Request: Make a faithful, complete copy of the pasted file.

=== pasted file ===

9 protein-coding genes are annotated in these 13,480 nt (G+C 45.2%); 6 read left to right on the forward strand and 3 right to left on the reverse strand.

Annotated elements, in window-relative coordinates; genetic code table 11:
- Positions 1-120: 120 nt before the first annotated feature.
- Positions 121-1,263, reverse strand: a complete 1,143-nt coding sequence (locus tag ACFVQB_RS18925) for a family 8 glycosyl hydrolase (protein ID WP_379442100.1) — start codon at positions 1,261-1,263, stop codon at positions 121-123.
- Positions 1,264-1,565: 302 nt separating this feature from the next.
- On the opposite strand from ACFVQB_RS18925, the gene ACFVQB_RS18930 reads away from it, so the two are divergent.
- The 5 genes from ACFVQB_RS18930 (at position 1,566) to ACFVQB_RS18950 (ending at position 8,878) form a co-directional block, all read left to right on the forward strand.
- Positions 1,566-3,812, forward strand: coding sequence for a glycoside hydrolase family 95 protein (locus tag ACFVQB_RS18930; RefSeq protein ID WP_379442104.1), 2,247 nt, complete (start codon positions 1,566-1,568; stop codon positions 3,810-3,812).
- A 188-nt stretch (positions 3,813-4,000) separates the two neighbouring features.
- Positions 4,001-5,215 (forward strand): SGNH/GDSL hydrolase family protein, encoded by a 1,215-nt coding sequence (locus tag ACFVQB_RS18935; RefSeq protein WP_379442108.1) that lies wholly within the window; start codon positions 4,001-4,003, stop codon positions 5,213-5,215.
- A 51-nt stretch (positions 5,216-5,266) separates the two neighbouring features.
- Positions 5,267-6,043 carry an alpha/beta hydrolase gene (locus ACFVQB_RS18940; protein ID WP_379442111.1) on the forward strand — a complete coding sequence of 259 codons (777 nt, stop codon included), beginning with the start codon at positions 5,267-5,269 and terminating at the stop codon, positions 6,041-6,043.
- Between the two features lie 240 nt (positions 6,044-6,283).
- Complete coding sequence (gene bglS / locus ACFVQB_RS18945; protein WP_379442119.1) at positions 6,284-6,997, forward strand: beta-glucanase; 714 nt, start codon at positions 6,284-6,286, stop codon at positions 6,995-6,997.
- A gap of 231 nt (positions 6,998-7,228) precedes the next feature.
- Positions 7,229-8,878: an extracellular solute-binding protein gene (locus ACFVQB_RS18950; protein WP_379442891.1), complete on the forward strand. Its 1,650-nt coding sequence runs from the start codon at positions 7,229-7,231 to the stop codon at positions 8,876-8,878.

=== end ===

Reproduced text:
9 protein-coding genes are annotated in these 13,480 nt (G+C 45.2%); 6 read left to right on the forward strand and 3 right to left on the reverse strand.

Annotated elements, in window-relative coordinates; genetic code table 11:
- Positions 1-120: 120 nt before the first annotated feature.
- Positions 121-1,263, reverse strand: a complete 1,143-nt coding sequence (locus tag ACFVQB_RS18925) for a family 8 glycosyl hydrolase (protein ID WP_379442100.1) — start codon at positions 1,261-1,263, stop codon at positions 121-123.
- Positions 1,264-1,565: 302 nt separating this feature from the next.
- On the opposite strand from ACFVQB_RS18925, the gene ACFVQB_RS18930 reads away from it, so the two are divergent.
- The 5 genes from ACFVQB_RS18930 (at position 1,566) to ACFVQB_RS18950 (ending at position 8,878) form a co-directional block, all read left to right on the forward strand.
- Positions 1,566-3,812, forward strand: coding sequence for a glycoside hydrolase family 95 protein (locus tag ACFVQB_RS18930; RefSeq protein ID WP_379442104.1), 2,247 nt, complete (start codon positions 1,566-1,568; stop codon positions 3,810-3,812).
- A 188-nt stretch (positions 3,813-4,000) separates the two neighbouring features.
- Positions 4,001-5,215 (forward strand): SGNH/GDSL hydrolase family protein, encoded by a 1,215-nt coding sequence (locus tag ACFVQB_RS18935; RefSeq protein WP_379442108.1) that lies wholly within the window; start codon positions 4,001-4,003, stop codon positions 5,213-5,215.
- A 51-nt stretch (positions 5,216-5,266) separates the two neighbouring features.
- Positions 5,267-6,043 carry an alpha/beta hydrolase gene (locus ACFVQB_RS18940; protein ID WP_379442111.1) on the forward strand — a complete coding sequence of 259 codons (777 nt, stop codon included), beginning with the start codon at positions 5,267-5,269 and terminating at the stop codon, positions 6,041-6,043.
- Between the two features lie 240 nt (positions 6,044-6,283).
- Complete coding sequence (gene bglS / locus ACFVQB_RS18945; protein WP_379442119.1) at positions 6,284-6,997, forward strand: beta-glucanase; 714 nt, start codon at positions 6,284-6,286, stop codon at positions 6,995-6,997.
- A gap of 231 nt (positions 6,998-7,228) precedes the next feature.
- Positions 7,229-8,878: an extracellular solute-binding protein gene (locus ACFVQB_RS18950; protein WP_379442891.1), complete on the forward strand. Its 1,650-nt coding sequence runs from the start codon at positions 7,229-7,231 to the stop codon at positions 8,876-8,878.